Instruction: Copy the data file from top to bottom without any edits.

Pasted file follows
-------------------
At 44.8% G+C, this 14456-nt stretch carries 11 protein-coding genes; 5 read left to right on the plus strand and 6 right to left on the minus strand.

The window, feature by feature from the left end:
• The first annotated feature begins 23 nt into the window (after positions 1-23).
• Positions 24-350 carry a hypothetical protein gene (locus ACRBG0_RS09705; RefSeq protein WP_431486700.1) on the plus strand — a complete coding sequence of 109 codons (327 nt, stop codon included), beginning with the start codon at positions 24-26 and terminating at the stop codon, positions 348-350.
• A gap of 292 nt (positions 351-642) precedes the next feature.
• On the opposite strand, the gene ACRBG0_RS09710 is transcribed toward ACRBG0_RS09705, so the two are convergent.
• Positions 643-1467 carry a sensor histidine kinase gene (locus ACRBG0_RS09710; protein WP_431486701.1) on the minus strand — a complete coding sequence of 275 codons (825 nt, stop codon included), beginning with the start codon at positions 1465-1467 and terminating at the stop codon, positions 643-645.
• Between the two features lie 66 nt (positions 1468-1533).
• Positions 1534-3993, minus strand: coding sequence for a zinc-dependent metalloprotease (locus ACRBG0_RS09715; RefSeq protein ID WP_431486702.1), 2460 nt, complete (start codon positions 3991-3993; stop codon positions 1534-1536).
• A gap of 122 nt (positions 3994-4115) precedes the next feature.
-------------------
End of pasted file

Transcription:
At 44.8% G+C, this 14456-nt stretch carries 11 protein-coding genes; 5 read left to right on the plus strand and 6 right to left on the minus strand.

The window, feature by feature from the left end:
• The first annotated feature begins 23 nt into the window (after positions 1-23).
• Positions 24-350 carry a hypothetical protein gene (locus ACRBG0_RS09705; RefSeq protein WP_431486700.1) on the plus strand — a complete coding sequence of 109 codons (327 nt, stop codon included), beginning with the start codon at positions 24-26 and terminating at the stop codon, positions 348-350.
• A gap of 292 nt (positions 351-642) precedes the next feature.
• On the opposite strand, the gene ACRBG0_RS09710 is transcribed toward ACRBG0_RS09705, so the two are convergent.
• Positions 643-1467 carry a sensor histidine kinase gene (locus ACRBG0_RS09710; protein WP_431486701.1) on the minus strand — a complete coding sequence of 275 codons (825 nt, stop codon included), beginning with the start codon at positions 1465-1467 and terminating at the stop codon, positions 643-645.
• Between the two features lie 66 nt (positions 1468-1533).
• Positions 1534-3993, minus strand: coding sequence for a zinc-dependent metalloprotease (locus ACRBG0_RS09715; RefSeq protein ID WP_431486702.1), 2460 nt, complete (start codon positions 3991-3993; stop codon positions 1534-1536).
• A gap of 122 nt (positions 3994-4115) precedes the next feature.